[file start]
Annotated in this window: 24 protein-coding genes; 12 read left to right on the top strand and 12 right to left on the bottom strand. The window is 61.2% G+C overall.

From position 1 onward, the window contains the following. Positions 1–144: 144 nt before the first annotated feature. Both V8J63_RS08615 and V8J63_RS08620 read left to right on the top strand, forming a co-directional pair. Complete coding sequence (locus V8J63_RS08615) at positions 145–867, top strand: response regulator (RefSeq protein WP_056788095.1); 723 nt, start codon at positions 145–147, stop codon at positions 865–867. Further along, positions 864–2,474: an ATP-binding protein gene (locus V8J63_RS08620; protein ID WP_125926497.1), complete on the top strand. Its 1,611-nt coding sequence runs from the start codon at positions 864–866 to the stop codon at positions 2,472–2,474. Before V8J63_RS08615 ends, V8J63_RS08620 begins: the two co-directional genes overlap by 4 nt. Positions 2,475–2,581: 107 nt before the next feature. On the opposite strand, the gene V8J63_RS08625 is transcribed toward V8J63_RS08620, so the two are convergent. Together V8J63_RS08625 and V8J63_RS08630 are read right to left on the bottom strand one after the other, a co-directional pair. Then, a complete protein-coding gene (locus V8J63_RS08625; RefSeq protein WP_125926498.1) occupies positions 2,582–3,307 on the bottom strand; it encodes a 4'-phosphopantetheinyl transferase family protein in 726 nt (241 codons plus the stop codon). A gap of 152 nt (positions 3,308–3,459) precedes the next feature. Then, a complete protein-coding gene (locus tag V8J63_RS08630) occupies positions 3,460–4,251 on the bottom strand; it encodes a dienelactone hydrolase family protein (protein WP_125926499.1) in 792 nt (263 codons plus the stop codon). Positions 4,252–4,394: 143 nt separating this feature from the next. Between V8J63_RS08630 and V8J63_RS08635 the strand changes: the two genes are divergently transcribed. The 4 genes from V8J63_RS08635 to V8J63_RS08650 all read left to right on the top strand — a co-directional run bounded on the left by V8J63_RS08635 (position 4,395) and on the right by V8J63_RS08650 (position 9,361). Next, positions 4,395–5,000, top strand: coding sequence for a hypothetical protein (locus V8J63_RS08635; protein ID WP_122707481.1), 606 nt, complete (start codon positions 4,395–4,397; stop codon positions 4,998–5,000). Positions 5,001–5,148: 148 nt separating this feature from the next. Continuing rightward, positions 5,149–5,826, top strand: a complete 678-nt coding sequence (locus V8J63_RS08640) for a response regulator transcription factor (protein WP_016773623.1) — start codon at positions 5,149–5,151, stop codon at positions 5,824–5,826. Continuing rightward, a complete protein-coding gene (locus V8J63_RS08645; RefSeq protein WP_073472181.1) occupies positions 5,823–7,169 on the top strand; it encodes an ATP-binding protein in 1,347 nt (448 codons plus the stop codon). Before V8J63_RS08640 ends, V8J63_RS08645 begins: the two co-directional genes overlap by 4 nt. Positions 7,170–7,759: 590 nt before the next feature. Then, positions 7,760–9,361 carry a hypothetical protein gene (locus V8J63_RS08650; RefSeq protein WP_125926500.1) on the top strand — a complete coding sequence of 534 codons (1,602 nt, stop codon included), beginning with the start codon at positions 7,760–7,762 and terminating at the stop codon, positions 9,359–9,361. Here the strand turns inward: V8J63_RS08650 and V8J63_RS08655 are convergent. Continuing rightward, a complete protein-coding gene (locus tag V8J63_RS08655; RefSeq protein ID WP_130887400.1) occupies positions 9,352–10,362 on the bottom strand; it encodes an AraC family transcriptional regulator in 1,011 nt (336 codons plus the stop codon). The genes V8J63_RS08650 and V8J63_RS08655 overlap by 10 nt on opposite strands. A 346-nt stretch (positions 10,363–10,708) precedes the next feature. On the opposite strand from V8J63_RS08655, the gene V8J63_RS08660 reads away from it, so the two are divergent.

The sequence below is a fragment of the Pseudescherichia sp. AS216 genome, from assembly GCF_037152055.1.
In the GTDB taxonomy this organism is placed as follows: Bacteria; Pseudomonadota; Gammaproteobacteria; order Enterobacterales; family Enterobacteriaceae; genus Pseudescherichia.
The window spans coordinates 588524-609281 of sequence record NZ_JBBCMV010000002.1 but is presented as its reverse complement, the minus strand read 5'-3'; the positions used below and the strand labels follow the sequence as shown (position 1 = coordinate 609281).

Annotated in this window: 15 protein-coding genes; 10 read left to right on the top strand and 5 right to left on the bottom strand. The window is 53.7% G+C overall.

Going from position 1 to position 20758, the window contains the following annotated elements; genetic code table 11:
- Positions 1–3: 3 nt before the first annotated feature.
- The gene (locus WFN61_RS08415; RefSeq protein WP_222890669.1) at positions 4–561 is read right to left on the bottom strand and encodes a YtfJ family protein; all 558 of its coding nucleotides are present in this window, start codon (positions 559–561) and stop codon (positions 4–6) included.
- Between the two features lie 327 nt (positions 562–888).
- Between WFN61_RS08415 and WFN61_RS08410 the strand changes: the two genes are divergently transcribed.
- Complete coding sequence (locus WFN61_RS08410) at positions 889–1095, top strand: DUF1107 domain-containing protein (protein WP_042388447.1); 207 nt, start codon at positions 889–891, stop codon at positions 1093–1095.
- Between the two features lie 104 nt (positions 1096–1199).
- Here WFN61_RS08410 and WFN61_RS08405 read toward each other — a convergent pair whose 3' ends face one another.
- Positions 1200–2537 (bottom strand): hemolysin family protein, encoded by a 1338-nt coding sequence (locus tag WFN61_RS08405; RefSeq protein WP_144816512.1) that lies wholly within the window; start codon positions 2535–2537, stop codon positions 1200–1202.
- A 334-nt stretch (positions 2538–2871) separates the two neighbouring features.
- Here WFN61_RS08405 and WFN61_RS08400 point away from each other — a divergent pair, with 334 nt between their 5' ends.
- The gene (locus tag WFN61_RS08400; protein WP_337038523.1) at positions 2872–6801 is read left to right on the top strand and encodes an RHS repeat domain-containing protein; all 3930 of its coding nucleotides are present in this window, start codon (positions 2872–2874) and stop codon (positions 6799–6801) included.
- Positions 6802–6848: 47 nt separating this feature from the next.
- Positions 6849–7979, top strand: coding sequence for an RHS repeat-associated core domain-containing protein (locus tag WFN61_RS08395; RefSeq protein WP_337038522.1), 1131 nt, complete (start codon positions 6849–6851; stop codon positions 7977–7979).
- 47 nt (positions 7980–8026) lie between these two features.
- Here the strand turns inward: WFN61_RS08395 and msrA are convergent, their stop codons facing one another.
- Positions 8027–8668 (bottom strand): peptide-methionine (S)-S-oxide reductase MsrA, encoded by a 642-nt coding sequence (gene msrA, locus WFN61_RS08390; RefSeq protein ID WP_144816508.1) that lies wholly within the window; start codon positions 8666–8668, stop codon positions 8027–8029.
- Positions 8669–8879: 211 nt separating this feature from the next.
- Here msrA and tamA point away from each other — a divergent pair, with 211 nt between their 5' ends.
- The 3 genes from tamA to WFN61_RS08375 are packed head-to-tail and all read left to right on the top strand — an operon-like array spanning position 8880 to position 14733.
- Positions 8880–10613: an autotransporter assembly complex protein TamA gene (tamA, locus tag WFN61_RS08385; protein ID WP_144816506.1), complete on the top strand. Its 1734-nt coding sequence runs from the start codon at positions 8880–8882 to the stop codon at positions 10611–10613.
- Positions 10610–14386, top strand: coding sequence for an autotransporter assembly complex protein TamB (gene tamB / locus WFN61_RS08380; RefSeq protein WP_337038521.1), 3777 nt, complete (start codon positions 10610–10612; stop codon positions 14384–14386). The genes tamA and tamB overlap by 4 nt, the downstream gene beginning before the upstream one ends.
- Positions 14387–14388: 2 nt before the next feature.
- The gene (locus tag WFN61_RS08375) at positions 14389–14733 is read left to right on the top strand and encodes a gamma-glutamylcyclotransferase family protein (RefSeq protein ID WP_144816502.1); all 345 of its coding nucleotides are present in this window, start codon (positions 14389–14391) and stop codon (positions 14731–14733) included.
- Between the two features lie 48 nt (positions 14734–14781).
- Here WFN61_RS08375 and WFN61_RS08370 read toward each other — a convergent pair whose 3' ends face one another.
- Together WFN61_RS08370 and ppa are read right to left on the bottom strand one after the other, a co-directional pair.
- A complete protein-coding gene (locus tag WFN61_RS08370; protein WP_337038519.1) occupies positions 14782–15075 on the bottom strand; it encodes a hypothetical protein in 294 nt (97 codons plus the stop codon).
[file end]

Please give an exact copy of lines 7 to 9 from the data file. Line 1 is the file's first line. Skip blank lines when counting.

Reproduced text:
Going from position 1 to position 20758, the window contains the following annotated elements; genetic code table 11:
- Positions 1–3: 3 nt before the first annotated feature.
- The gene (locus WFN61_RS08415; RefSeq protein WP_222890669.1) at positions 4–561 is read right to left on the bottom strand and encodes a YtfJ family protein; all 558 of its coding nucleotides are present in this window, start codon (positions 559–561) and stop codon (positions 4–6) included.